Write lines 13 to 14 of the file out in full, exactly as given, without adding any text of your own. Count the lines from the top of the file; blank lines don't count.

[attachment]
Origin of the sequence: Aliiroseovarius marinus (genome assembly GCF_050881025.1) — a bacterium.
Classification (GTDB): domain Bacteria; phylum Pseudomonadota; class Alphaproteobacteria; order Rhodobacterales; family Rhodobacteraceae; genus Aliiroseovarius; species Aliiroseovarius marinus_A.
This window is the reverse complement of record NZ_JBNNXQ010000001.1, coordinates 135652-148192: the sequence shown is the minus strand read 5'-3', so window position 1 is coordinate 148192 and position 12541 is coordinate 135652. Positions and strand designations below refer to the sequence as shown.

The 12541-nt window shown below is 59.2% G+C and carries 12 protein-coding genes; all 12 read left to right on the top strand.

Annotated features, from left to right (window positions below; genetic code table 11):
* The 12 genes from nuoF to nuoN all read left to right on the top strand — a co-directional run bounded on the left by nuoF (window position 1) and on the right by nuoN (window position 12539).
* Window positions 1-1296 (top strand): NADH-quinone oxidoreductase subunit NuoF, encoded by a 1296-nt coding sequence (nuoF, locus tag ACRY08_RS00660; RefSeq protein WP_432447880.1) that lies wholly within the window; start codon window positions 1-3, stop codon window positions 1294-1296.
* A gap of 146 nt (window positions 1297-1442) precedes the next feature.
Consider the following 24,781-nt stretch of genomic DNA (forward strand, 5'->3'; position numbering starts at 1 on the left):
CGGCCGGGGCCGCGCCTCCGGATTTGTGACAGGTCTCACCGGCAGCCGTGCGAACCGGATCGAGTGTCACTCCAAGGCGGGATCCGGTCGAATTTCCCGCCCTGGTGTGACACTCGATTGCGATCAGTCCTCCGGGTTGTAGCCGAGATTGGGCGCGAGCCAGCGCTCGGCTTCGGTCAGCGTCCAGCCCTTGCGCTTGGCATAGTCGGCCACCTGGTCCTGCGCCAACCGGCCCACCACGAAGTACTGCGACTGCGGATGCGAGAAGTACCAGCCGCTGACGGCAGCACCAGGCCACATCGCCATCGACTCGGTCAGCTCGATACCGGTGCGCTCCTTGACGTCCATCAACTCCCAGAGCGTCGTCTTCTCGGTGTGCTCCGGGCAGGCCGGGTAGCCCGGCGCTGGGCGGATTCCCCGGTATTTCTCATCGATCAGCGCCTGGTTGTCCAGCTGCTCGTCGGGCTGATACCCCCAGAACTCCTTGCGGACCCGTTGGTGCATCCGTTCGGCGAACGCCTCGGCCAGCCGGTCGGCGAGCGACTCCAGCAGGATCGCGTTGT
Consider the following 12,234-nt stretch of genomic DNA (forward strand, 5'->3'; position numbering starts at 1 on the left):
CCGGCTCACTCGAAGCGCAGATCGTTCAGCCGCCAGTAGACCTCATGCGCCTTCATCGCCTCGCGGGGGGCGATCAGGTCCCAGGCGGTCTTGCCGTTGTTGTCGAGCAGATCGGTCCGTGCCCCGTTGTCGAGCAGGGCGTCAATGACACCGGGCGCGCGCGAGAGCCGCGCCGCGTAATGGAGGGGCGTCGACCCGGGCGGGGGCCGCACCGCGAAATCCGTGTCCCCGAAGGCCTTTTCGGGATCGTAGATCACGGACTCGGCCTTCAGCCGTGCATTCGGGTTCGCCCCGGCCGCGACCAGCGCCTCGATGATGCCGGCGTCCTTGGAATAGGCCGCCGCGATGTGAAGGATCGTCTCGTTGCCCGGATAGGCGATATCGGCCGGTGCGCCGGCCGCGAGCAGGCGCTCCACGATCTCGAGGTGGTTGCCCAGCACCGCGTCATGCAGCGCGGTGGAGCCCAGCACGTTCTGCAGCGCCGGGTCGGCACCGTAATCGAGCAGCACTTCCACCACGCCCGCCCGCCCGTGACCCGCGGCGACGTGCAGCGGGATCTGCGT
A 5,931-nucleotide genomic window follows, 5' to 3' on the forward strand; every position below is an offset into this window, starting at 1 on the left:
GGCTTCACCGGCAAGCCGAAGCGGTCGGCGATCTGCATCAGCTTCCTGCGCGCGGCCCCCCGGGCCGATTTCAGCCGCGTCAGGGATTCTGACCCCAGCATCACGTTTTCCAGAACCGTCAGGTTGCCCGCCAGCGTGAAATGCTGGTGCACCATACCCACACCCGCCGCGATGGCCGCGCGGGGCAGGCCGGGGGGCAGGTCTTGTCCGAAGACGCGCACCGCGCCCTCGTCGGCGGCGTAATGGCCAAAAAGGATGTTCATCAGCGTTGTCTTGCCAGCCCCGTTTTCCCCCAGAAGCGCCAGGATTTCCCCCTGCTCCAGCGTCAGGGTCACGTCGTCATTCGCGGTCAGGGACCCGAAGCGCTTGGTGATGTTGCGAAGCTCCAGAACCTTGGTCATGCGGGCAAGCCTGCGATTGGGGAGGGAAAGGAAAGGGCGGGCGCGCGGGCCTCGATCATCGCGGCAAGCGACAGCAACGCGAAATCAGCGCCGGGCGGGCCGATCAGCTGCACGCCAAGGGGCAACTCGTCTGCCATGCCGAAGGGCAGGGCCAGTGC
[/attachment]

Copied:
A 5,931-nucleotide genomic window follows, 5' to 3' on the forward strand; every position below is an offset into this window, starting at 1 on the left:
GGCTTCACCGGCAAGCCGAAGCGGTCGGCGATCTGCATCAGCTTCCTGCGCGCGGCCCCCCGGGCCGATTTCAGCCGCGTCAGGGATTCTGACCCCAGCATCACGTTTTCCAGAACCGTCAGGTTGCCCGCCAGCGTGAAATGCTGGTGCACCATACCCACACCCGCCGCGATGGCCGCGCGGGGCAGGCCGGGGGGCAGGTCTTGTCCGAAGACGCGCACCGCGCCCTCGTCGGCGGCGTAATGGCCAAAAAGGATGTTCATCAGCGTTGTCTTGCCAGCCCCGTTTTCCCCCAGAAGCGCCAGGATTTCCCCCTGCTCCAGCGTCAGGGTCACGTCGTCATTCGCGGTCAGGGACCCGAAGCGCTTGGTGATGTTGCGAAGCTCCAGAACCTTGGTCATGCGGGCAAGCCTGCGATTGGGGAGGGAAAGGAAAGGGCGGGCGCGCGGGCCTCGATCATCGCGGCAAGCGACAGCAACGCGAAATCAGCGCCGGGCGGGCCGATCAGCTGCACGCCAAGGGGCAACTCGTCTGCCATGCCGAAGGGCAGGGCCAGTGC